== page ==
Second Shelf Ammunition
There are several other lesser noted brands of ammunition that will perform just as well as the top maker products. From my experience these include such brands as PMC, UMC (Made by Remington), American Eagle, Speer, CCI, Blazer, PNW Arms, Cor-Bon, MagTech, and DRT. Some of these brands may be hard to find on retail dealers’ shelves or perhaps in limited quantities. Preppers may have to search for these additional ammo choices on line or in catalog sources like Sportsman’s Guide or Cheaper Than Dirt or other internet resources. Be prepared to shop around to find these brands and shop for price, too. It is debatable why some of these brands have not reached the pinnacle level of some of the top brands, but I suspect it is because of the maker’s unwillingness to spend big dollars to market them. Their quality seems good, but watch the price points.
Really Cheap is Really Cheap
Well within the last decade or so the ammunition market has become flooded with all kinds of virtually unknown or untested ammo. Some of it may be perfectly fine, but I tend to stay away from it. Much of it is made in foreign countries especially Russia under suspect quality standards despite what the catalog or internet descriptions might say. Though this ammo may come from old established factories, this neither guarantees quality, reliability nor accuracy.
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In the case of much of this ammo, it may be suitable for practice shooting or as a backup to prime ammo choices. Many of these brands come from the same factories but are often marketed under several different names further confusing the trust factor. I advise generally to watch for ammo that uses steel cases that are reported to be sprayed with a lacquer or polymer coating to ease the cartridge case fitting into a firearm chamber. Steel cased ammo is not good for most firearm chambers especially rifles such as the AR-15. Those chambers are meant for brass not steel. Brass cases seal to the chamber and release upon firing and extraction. Steel cases do not always do this and have been known for failures to extract leaving the headless case stuck in the chamber.
Now if you have an old raggedy-butt AK-47 that may have a chrome lined chamber (or may not) then this lacquered steel ammo might work fairly well if the chamber has not been eroded out already by corrosive ammo used in the past. Just be mindful of that. If you rely on super cheap ammo, anticipate possible problems.
When buying SHTF ammo here are some guidelines to follow. Check the packaging for well made, sturdy, good printed, heavy stock paper board. This implies the maker cares enough to package their products well. I favor ammo that comes out of the packaging box with each cartridge inserted in a divided card honeycomb or a plastic one. This protects the ammo during shipping and storage. This isn’t mandatory, but just a plus. When you inspect the ammo look for sharp pointed bullet tips, no smashed or bent over tips. The brass should look new, fresh and bright. Discolored, scarred, scratched, or dented brass may mean suspect quality. The primers should be sealed. Check to make sure the ammo does not use corrosive primers or Berdan primers, which means it cannot be easily reloaded if you choose to. Look for boxer-primed cases, and non-corrosive powders especially with foreign made ammo.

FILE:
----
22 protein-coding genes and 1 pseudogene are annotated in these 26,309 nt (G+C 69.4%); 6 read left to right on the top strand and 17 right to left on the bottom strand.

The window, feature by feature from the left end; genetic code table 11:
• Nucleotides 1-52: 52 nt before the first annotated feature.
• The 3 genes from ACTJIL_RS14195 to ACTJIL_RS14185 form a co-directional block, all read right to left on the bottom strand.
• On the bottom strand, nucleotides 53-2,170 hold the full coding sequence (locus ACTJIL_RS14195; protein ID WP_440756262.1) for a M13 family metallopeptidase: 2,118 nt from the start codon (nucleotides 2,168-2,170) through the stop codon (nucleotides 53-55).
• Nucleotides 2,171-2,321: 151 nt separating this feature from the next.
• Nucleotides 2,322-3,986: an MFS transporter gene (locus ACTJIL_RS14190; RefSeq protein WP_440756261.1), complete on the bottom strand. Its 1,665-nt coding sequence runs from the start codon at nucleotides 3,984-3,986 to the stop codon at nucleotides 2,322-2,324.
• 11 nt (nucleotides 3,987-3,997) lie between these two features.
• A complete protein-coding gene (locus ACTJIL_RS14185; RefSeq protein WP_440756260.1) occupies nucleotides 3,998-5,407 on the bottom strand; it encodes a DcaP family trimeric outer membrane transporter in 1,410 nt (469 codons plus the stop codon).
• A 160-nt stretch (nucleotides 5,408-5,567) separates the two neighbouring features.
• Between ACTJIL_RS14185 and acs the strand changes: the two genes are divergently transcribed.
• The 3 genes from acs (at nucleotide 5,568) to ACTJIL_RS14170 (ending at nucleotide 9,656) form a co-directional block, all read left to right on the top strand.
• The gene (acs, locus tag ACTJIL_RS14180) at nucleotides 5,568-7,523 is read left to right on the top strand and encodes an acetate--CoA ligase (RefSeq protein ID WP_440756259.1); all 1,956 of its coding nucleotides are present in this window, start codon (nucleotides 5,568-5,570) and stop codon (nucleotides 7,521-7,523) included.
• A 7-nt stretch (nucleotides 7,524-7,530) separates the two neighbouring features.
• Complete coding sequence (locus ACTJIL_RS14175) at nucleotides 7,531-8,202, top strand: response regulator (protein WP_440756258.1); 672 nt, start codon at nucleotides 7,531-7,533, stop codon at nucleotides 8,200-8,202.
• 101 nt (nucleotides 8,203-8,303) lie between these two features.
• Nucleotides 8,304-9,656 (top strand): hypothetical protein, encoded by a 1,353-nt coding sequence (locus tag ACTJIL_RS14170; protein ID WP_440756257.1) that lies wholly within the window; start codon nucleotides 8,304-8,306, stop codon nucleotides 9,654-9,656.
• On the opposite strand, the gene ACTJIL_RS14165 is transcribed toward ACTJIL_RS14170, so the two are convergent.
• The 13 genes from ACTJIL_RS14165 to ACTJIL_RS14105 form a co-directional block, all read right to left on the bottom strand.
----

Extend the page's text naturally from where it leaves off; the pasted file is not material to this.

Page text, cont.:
Buy In Bulk
Here is one final tip about buying SHTF ammo. Try to buy in quantity. If you are buying common cartridges that you shoot a lot or want to keep in storage for a bad, rainy SHTF type day like the .223/5.56, 9mm, or .45 ACP, then shop around for 1000 round case prices. As a rule of thumb for desirable ammo, shop for these prices. For .223/5.56 use the benchmark of 33.5 cents per round. Any good brand of ammo case priced at $350 or less for 1000 rounds is a fair price these days. Try to buy 9mm for 26 cents a round or around $65 for 250 rounds. The .45 ACP should be bought for about 40 cents a round. These are basic factory loads with standard “ball” bullets and bullet weights. If you are buying special hunting ammunition or some of the new self-defense ammo, then expect to pay much more. Again the trick is to shop around. By all means don’t be pressured to buy when the political or economic mood sends ammo prices spiraling out of control such as a pre or post presidential election. Always gauge your needs with your budget. Buy the best ammo you can afford for front line use.